A chapel has existed in Longwood from 1749. All that remains of it now is a pillar located in the graveyard on which the names of vicars are inscribed.

The existing Church was built by public subscription and designed by William Cocking architect of JW Cocking and Sons in the late 19th century to replace an existing Chapel of Ease. It was consecrated on 15th November 1877 by Bishop Bickersteth of Ripon.

The bell tower was added in 1914 in memory of the Crowther family.A drawing of the tower by JW Cocking and Frank Abbey is dated 1913, but the tower as built is of a different design, possibly by the same architects. A new peal of bells which included the original Sanctus Bell, dated 1750, from the Chapel of Ease, was dedicated by Bishop Frodsham, the Vicar of Halifax on 22nd September 1923. In 1926 a carved oak Chancel Screen was donated by the Livesey Family and a Carved Oak pulpit was donated by Canon Roberts and friends.

In the mid-1930s, the Crowther Family replaced the existing pine pews with oak ones. Oak choir stalls were donated by the Hirst Family. A new parquet floor and heating system were also installed. In 1959 a Lady Chapel was created and furnished following a bequest by Isobel Shires and a Votive Light was given in memory of James Goodall. The choir vestry was also refurbished.

St Mark’s has 13 excellent stained glass windows, dating from early to mid-20th.century. There is a window dedicated to Mary Sumner, Founder of the Mothers’ Union, which is the only one in the country. The West window is a memorial to the First World War. David Sargent has written an article after doing some research on the windows. Please see his extremely interesting article below.*

In 1990, the old Organ was scrapped and replaced in 1991 by a redundant organ from Tyneside which was dismantled and rebuilt by Woods of Huddersfield in the North Aisle of the Church. A new clergy vestry was created from the old organ loft. A portable nave altar was also created from redundant pews.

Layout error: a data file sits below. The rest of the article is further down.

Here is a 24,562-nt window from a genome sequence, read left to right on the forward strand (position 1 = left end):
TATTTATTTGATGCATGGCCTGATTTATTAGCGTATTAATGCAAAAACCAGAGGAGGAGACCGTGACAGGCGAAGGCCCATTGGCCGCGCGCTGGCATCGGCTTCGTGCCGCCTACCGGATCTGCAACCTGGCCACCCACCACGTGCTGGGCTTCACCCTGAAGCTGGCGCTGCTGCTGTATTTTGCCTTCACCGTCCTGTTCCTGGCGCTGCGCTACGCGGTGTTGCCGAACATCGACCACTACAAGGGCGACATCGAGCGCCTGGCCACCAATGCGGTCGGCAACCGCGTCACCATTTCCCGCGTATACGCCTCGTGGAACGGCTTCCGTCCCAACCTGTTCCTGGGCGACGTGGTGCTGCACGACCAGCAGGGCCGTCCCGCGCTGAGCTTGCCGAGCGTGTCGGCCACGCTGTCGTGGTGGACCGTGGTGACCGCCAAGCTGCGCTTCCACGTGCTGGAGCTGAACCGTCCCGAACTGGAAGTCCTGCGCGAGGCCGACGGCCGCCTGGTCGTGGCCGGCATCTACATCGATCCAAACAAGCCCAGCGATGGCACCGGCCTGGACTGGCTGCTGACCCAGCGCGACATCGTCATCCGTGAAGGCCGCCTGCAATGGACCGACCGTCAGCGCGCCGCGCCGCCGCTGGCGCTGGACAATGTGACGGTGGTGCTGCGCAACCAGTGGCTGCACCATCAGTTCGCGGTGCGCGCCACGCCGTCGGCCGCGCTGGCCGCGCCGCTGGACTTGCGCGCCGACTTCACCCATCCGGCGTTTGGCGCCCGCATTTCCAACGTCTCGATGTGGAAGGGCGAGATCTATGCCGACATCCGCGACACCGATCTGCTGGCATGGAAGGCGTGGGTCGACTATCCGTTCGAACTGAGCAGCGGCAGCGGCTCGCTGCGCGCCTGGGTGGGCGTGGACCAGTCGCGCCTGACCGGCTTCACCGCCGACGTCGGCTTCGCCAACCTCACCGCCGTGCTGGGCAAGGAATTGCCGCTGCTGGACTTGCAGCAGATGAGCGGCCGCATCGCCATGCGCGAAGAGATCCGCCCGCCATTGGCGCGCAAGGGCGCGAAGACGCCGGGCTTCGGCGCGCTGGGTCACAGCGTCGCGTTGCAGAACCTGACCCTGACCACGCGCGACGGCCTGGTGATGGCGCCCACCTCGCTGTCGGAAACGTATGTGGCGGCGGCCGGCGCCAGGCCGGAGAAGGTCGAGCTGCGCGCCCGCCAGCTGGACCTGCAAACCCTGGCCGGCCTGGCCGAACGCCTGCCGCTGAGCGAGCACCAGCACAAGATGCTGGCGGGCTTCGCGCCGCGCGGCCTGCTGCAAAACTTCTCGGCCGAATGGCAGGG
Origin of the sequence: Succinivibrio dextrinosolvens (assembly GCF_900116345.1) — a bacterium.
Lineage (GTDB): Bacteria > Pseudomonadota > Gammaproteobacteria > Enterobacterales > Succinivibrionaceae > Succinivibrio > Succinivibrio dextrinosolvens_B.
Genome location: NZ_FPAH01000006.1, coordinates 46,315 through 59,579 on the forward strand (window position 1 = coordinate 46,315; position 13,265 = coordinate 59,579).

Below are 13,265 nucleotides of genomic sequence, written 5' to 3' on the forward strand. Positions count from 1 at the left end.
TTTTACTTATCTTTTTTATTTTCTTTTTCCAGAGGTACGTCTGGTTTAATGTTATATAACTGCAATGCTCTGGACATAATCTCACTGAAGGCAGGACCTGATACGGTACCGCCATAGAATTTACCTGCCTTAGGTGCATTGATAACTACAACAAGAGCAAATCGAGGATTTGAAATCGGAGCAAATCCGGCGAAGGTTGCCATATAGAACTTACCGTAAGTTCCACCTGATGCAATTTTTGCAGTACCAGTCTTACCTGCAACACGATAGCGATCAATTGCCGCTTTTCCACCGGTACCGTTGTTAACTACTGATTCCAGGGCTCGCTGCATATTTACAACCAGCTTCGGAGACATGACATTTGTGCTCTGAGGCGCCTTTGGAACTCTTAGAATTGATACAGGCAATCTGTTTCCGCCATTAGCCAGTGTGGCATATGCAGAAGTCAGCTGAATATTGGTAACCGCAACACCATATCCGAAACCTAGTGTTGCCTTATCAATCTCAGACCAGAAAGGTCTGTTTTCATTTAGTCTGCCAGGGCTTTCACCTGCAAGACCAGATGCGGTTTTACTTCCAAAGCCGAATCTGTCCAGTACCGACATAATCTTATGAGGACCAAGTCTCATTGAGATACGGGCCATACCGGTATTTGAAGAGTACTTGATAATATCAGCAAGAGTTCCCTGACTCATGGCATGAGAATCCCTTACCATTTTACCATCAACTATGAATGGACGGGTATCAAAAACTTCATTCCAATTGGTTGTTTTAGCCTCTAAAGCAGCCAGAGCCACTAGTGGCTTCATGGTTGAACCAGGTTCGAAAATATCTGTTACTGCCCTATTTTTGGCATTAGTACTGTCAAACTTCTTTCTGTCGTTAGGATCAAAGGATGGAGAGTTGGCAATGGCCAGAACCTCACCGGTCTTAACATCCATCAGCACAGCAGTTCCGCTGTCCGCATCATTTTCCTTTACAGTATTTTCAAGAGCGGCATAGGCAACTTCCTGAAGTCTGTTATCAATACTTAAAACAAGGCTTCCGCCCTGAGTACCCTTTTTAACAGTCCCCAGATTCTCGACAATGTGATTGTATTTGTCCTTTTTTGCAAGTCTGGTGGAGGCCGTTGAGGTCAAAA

Since 2001, a new gas central heating system has been installed and the Lady Chapel roof retiled. A sound system has been installed and disabled access and toilet provided. We hope to continue to develop and preserve this beautiful and historic building

* Are these Windows Unique? by David Sargent

St Marks Church contains plenty of beautiful stained glass dating from Victorian times up to the 1950s. The newest windows in the church are also the most remarkable because their subject matter is unusual. They face each other across the church in the second bays from the west end of the nave.

The window on the south side shows Mary Sumner founder of the Mothers' Union and Vedanayakam Samuel Azariah, who was the first Indian to become an Anglican bishop. A note in the Order of Service for the dedication of the window (by the Bishop of Wakefield on Sunday 2nd May 1954) explains the choice of subject: "Katherine Jean Broadbent dedicated her life largely to two great interests; the work of the Mothers' Union and the overseas missionary work of the Church. She was herself a devoted wife and mother and she had a personal share in Christian work in India and Burma before coming to live in  Longwood The window therefore has two lights, one representing Mary Sumner , the founder of the Mothers' Union and the other Bishop Azariah, the first Indian Bishop; thus reminding us of her keen support for the work of the Kingdom in which each of these was outstanding"

South aisle window


There are at least two other windows showing Bishop Azariah. One is in the USPG chapel in London and the other is in the narthex of the Church of Epiphany, Winchester , Massachusetts

For a long time, St Marks' Mothers Union believed that this was the only window depicting Mary Sumner in stained glass. However, it turns out that she also appears in a window at All Saints Church, Eltham, New Zealand. Are these the only two windows in the world to show Mary Sumner, or are there more? Is the window at St Mark's unique in England, if not the world?

North aisle window

The window in the north aisle shows St Hilda, a Northumbrian princess who became the Abbess of Whitby and hosted the synod where King Oswy opted for the Roman method of calculating Easter. Depictions of St Hilda are quite common, but the other half of the window might be unique. It shows Richard Oastler a local hero who campaigned to improve working conditions in factories,especially for children, As far as we can tell this is the only stained glass window anywhere that shows Oastler or for that matter a panoramic view of Longwood.

Do you know of any other stained glass windows showing Mary Sumner, Vedanayakam Samuel Azariah or Richard Oastler? If so please let us know!